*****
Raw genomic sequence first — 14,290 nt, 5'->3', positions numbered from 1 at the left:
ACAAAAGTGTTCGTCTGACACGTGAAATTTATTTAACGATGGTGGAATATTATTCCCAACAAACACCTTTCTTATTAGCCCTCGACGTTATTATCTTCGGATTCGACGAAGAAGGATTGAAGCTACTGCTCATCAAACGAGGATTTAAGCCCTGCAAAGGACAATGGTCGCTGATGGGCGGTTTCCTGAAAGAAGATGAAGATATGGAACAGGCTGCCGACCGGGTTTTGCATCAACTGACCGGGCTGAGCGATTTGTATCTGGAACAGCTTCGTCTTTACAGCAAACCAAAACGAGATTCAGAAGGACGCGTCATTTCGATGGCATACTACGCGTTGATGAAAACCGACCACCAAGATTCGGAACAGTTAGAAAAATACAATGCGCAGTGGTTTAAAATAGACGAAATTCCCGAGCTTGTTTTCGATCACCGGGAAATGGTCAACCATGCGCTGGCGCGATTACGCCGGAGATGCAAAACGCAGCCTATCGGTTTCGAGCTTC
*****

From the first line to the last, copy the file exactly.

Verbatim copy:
Raw genomic sequence first — 14,290 nt, 5'->3', positions numbered from 1 at the left:
ACAAAAGTGTTCGTCTGACACGTGAAATTTATTTAACGATGGTGGAATATTATTCCCAACAAACACCTTTCTTATTAGCCCTCGACGTTATTATCTTCGGATTCGACGAAGAAGGATTGAAGCTACTGCTCATCAAACGAGGATTTAAGCCCTGCAAAGGACAATGGTCGCTGATGGGCGGTTTCCTGAAAGAAGATGAAGATATGGAACAGGCTGCCGACCGGGTTTTGCATCAACTGACCGGGCTGAGCGATTTGTATCTGGAACAGCTTCGTCTTTACAGCAAACCAAAACGAGATTCAGAAGGACGCGTCATTTCGATGGCATACTACGCGTTGATGAAAACCGACCACCAAGATTCGGAACAGTTAGAAAAATACAATGCGCAGTGGTTTAAAATAGACGAAATTCCCGAGCTTGTTTTCGATCACCGGGAAATGGTCAACCATGCGCTGGCGCGATTACGCCGGAGATGCAAAACGCAGCCTATCGGTTTCGAGCTTC